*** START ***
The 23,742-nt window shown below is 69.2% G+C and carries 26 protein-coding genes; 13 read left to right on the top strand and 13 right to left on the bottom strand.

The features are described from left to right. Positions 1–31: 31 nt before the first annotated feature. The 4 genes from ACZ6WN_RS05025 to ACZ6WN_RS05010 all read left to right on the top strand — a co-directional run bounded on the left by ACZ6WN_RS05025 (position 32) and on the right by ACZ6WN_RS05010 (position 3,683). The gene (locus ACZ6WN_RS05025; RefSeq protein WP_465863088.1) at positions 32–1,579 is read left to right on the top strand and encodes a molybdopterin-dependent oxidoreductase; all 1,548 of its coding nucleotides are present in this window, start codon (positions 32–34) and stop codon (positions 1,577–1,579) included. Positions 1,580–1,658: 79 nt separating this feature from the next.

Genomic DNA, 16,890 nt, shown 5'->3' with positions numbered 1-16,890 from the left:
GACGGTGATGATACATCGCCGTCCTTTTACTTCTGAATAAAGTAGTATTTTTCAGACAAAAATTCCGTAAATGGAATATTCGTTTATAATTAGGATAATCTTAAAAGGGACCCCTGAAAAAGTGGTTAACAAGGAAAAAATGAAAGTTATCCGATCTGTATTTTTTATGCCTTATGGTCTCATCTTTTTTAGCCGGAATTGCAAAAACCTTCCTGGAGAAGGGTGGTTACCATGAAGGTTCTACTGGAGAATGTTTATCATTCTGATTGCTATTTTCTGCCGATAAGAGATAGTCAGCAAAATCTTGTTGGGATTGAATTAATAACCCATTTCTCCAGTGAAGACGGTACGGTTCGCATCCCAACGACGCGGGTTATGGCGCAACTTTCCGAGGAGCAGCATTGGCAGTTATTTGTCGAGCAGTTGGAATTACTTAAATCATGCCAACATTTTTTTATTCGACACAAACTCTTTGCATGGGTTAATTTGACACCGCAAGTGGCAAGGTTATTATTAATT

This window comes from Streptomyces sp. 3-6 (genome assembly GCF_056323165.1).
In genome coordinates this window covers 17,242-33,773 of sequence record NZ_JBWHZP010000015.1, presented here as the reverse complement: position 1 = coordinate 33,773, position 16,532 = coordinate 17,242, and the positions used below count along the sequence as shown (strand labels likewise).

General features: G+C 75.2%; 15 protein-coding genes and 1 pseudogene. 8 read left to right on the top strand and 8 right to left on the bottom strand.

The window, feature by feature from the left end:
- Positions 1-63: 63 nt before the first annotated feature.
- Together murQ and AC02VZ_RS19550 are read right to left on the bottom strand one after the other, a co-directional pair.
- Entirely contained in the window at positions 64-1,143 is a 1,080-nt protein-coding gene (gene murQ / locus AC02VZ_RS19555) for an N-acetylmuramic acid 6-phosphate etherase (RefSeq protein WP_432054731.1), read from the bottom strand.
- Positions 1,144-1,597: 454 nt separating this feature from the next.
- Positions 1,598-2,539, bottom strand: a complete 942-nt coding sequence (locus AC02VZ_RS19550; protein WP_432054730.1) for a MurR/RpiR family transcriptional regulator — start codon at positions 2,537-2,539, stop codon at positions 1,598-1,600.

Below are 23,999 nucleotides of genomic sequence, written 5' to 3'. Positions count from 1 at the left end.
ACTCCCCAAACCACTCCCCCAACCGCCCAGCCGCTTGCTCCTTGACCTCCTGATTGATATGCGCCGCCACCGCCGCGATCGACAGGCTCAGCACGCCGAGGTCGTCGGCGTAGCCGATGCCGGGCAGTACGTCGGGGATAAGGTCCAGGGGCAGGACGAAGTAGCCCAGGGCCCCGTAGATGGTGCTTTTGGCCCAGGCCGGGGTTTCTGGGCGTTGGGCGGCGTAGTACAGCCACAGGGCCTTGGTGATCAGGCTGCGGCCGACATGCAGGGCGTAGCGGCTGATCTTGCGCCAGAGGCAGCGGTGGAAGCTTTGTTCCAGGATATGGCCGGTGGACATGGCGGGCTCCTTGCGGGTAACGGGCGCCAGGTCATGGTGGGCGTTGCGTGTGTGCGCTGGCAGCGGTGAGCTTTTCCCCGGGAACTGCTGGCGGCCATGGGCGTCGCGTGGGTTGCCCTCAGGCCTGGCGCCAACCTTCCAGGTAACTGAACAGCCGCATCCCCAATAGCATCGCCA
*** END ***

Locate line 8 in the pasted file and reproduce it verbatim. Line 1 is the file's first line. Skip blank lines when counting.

The window, feature by feature from the left end: